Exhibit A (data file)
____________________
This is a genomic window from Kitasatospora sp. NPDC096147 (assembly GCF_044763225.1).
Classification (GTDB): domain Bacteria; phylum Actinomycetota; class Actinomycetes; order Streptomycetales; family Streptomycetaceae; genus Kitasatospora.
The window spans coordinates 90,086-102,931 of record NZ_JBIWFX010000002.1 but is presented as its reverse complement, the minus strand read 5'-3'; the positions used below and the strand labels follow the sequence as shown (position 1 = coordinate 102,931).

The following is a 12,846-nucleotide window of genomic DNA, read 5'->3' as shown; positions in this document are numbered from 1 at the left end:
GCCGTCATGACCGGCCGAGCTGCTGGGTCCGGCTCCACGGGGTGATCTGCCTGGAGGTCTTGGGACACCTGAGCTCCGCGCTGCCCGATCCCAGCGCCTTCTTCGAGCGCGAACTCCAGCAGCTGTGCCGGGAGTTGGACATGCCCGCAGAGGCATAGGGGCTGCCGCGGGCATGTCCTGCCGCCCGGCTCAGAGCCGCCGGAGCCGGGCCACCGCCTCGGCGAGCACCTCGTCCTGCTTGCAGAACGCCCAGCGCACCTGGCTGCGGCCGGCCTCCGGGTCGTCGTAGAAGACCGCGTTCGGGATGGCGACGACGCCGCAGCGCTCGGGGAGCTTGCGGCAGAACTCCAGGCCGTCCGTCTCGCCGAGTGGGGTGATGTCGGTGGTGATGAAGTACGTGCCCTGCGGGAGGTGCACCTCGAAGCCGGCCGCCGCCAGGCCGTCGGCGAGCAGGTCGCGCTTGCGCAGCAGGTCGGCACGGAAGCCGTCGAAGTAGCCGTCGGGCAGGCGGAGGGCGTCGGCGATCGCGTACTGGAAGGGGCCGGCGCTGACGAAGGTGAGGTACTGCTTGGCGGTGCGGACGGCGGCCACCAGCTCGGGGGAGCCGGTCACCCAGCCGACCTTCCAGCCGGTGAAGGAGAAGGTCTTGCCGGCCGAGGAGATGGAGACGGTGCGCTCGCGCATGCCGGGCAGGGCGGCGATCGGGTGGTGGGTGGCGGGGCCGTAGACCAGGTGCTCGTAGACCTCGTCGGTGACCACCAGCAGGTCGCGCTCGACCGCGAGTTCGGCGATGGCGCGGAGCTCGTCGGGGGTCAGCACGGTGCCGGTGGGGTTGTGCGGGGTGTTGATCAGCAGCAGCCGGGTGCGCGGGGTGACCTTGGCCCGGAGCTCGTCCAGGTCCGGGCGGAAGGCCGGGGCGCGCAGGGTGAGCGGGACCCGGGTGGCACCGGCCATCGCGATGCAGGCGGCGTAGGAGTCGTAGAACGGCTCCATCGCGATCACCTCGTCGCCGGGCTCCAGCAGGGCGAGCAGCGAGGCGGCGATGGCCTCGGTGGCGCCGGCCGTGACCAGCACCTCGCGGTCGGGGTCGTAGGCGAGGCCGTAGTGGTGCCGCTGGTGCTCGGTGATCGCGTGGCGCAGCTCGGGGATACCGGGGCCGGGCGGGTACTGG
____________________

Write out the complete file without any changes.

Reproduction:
This is a genomic window from Kitasatospora sp. NPDC096147 (assembly GCF_044763225.1).
Classification (GTDB): domain Bacteria; phylum Actinomycetota; class Actinomycetes; order Streptomycetales; family Streptomycetaceae; genus Kitasatospora.
The window spans coordinates 90,086-102,931 of record NZ_JBIWFX010000002.1 but is presented as its reverse complement, the minus strand read 5'-3'; the positions used below and the strand labels follow the sequence as shown (position 1 = coordinate 102,931).

The following is a 12,846-nucleotide window of genomic DNA, read 5'->3' as shown; positions in this document are numbered from 1 at the left end:
GCCGTCATGACCGGCCGAGCTGCTGGGTCCGGCTCCACGGGGTGATCTGCCTGGAGGTCTTGGGACACCTGAGCTCCGCGCTGCCCGATCCCAGCGCCTTCTTCGAGCGCGAACTCCAGCAGCTGTGCCGGGAGTTGGACATGCCCGCAGAGGCATAGGGGCTGCCGCGGGCATGTCCTGCCGCCCGGCTCAGAGCCGCCGGAGCCGGGCCACCGCCTCGGCGAGCACCTCGTCCTGCTTGCAGAACGCCCAGCGCACCTGGCTGCGGCCGGCCTCCGGGTCGTCGTAGAAGACCGCGTTCGGGATGGCGACGACGCCGCAGCGCTCGGGGAGCTTGCGGCAGAACTCCAGGCCGTCCGTCTCGCCGAGTGGGGTGATGTCGGTGGTGATGAAGTACGTGCCCTGCGGGAGGTGCACCTCGAAGCCGGCCGCCGCCAGGCCGTCGGCGAGCAGGTCGCGCTTGCGCAGCAGGTCGGCACGGAAGCCGTCGAAGTAGCCGTCGGGCAGGCGGAGGGCGTCGGCGATCGCGTACTGGAAGGGGCCGGCGCTGACGAAGGTGAGGTACTGCTTGGCGGTGCGGACGGCGGCCACCAGCTCGGGGGAGCCGGTCACCCAGCCGACCTTCCAGCCGGTGAAGGAGAAGGTCTTGCCGGCCGAGGAGATGGAGACGGTGCGCTCGCGCATGCCGGGCAGGGCGGCGATCGGGTGGTGGGTGGCGGGGCCGTAGACCAGGTGCTCGTAGACCTCGTCGGTGACCACCAGCAGGTCGCGCTCGACCGCGAGTTCGGCGATGGCGCGGAGCTCGTCGGGGGTCAGCACGGTGCCGGTGGGGTTGTGCGGGGTGTTGATCAGCAGCAGCCGGGTGCGCGGGGTGACCTTGGCCCGGAGCTCGTCCAGGTCCGGGCGGAAGGCCGGGGCGCGCAGGGTGAGCGGGACCCGGGTGGCACCGGCCATCGCGATGCAGGCGGCGTAGGAGTCGTAGAACGGCTCCATCGCGATCACCTCGTCGCCGGGCTCCAGCAGGGCGAGCAGCGAGGCGGCGATGGCCTCGGTGGCGCCGGCCGTGACCAGCACCTCGCGGTCGGGGTCGTAGGCGAGGCCGTAGTGGTGCCGCTGGTGCTCGGTGATCGCGTGGCGCAGCTCGGGGATACCGGGGCCGGGCGGGTACTGG